This course covers the Secure Resources part of the 70-534 exam, which is worth 20-25% of the exam. The intent of the course is to help fill in an knowledge gaps that you might have, and help to prepare you for the exam.
Welcome back in this lesson we'll pick up with our discussion of Azure Active directory however we're gonna be specifically talking about OAuth2 and OpenID connect.
This isn't going to be a long lesson though Azure AD is build on open web standards, it makes sense to talk about these things since they're important to the functionality.
Let's start out with a description of Oath. It's an authorization protocol and not an authentication protocol.
The difference is that because if the user has granted permission to some scope even a limited one, than they've proved they are who they say they are implicitly. So while developers may use this authentication mechanism, It's a layer that sits on top of OAuth2 and facilitates authentication.
OAuth works based on access tokens, which allow one party to access resources owned by another. Azure AD uses OAuth2 and actually anyone using OAuth really should be using OAuth 2 for security reasons. Let's run through the basic Oauth 2 authorization workflow.
Here's a scenario, we have an internet application for a customer service team that needs to read the user's email. The application uses machine learning to determine how best to help the customer.
So customer service reps browse to our app, and for the first time they're there, they're presented with a pop-up screen asking them to log in with their existing credentials. Then they're prompted to authorize the application to have read access to their email.
Once they agree, an authorization token is sent back and with that we can request an access and a refresh token. Once we have an access token we can make requests to the API so that we can fetch the data that we need. And then the authorization header of the request will add that access token.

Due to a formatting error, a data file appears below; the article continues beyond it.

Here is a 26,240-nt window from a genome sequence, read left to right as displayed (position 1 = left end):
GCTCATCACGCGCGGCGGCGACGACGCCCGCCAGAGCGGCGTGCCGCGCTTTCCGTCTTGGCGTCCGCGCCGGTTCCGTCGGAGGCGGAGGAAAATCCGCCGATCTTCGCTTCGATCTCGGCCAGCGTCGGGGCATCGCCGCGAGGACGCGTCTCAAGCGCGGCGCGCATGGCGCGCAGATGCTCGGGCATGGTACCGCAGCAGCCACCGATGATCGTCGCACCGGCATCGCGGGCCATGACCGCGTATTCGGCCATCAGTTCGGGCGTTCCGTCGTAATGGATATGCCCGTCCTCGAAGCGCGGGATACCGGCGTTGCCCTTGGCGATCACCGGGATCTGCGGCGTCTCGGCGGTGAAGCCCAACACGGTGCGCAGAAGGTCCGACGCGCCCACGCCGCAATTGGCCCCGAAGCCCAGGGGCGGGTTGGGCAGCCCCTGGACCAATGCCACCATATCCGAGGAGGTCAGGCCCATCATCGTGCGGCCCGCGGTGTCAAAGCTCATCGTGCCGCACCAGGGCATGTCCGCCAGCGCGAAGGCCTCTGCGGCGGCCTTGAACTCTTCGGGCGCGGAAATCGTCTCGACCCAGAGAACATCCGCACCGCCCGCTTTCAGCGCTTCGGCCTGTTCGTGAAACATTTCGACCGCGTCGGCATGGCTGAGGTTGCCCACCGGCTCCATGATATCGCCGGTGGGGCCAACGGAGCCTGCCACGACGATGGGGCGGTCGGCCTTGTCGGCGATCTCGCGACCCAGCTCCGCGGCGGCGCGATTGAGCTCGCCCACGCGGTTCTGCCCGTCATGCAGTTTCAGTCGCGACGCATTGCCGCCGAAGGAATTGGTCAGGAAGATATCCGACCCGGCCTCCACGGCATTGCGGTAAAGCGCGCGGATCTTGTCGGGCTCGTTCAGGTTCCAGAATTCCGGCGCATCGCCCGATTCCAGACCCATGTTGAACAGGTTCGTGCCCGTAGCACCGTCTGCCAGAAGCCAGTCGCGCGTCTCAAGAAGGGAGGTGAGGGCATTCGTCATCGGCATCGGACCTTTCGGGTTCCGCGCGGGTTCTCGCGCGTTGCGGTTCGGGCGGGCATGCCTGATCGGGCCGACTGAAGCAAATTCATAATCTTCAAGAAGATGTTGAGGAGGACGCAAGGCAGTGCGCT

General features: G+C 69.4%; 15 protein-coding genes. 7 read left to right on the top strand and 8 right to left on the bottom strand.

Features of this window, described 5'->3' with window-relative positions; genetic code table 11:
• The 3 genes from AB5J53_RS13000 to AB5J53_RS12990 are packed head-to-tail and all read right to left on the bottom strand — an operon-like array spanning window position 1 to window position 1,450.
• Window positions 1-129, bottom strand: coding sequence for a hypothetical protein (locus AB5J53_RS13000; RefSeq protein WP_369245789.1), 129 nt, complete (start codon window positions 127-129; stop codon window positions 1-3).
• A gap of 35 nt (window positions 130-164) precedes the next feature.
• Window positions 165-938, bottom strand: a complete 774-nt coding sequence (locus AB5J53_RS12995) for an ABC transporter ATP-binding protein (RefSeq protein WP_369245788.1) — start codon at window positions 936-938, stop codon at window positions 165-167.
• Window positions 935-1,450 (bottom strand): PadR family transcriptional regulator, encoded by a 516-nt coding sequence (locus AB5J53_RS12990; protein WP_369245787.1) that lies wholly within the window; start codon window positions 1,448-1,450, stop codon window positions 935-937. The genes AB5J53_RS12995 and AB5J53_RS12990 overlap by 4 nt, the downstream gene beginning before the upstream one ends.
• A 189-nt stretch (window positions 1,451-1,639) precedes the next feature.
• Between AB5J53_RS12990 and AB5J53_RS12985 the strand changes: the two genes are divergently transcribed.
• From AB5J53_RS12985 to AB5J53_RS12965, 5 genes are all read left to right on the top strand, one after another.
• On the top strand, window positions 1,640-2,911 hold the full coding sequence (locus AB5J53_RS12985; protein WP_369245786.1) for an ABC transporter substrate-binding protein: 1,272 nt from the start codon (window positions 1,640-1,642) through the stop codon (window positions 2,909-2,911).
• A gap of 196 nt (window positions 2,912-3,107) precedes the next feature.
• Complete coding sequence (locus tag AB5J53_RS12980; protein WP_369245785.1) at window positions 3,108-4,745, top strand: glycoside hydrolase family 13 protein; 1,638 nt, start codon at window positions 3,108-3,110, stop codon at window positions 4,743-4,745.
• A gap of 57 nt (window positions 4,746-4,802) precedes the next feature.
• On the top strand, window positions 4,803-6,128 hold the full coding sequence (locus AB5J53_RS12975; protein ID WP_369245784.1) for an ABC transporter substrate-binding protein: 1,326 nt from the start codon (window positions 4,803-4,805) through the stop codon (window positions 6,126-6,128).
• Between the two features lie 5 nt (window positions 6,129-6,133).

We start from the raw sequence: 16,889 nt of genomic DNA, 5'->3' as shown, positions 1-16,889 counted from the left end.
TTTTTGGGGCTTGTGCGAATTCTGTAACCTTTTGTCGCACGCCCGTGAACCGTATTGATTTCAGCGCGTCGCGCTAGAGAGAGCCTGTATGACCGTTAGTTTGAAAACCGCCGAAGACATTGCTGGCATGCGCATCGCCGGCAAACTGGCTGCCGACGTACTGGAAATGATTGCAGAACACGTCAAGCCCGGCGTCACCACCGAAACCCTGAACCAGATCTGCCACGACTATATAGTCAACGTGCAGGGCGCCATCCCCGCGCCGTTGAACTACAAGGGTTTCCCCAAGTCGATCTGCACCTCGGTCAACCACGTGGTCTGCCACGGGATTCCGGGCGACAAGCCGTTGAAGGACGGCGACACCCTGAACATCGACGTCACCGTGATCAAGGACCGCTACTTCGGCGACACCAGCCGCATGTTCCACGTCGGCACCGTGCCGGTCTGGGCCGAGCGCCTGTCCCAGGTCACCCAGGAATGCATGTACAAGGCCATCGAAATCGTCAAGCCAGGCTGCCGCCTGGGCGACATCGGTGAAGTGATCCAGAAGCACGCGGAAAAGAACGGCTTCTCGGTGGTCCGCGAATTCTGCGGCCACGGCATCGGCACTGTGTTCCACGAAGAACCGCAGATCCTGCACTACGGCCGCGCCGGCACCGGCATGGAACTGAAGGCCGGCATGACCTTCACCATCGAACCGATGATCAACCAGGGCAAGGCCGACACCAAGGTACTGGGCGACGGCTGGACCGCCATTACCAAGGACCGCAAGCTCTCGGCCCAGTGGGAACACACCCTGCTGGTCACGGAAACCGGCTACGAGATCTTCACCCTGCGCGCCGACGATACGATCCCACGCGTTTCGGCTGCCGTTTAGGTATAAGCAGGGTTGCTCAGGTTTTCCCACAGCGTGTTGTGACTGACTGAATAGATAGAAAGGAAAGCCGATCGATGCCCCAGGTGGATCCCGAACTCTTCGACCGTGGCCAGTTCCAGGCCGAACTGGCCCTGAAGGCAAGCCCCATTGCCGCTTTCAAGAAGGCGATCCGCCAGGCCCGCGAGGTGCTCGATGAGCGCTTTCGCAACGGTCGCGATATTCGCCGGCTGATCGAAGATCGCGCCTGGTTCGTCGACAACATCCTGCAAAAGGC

And that'll allow us to access whatever data the user has given us authorization to. However, at some point it's going to expire. And that's what the refresh token is used for. It will allow us to obtain new access tokens by providing the refresh token.
Okay this diagram may look a bit involved, but at it's core it's really not that bad. Alright, no matter how much detail we go into here this is something that you need to get your hands dirty with.
So I recommend that you check out these articles from Microsoft on the subject. These are gonna be short in URLs so it's going to be case sensitive. The first is goo.gl/DQqBmy. This is going to give you a bit more detail on the request and response objects. These are things like error messages.
And the second is going to be [inaudible]. This is going to explain some different scenarios as well as how you'd architect the authorization workflow. It covers things such as single page application native applications to web API among others.
Alright I recommend that you go try these for yourself. Fetch some data, trigger some failures try and understand some issues that our developers are going to run into.
In our next lesson we're going to be talking about Hybrid Identities, so if you're ready to learn more let's get started with the next lesson.
About the Author
Ben Lambert is the Director of Engineering and was previously the lead author for DevOps and Microsoft Azure training content at Cloud Academy. His courses and learning paths covered Cloud Ecosystem technologies such as DC/OS, configuration management tools, and containers. As a software engineer, Ben’s experience includes building highly available web and mobile apps.
When he’s not building the first platform to run and measure enterprise transformation initiatives at Cloud Academy, he’s hiking, camping, or creating video games.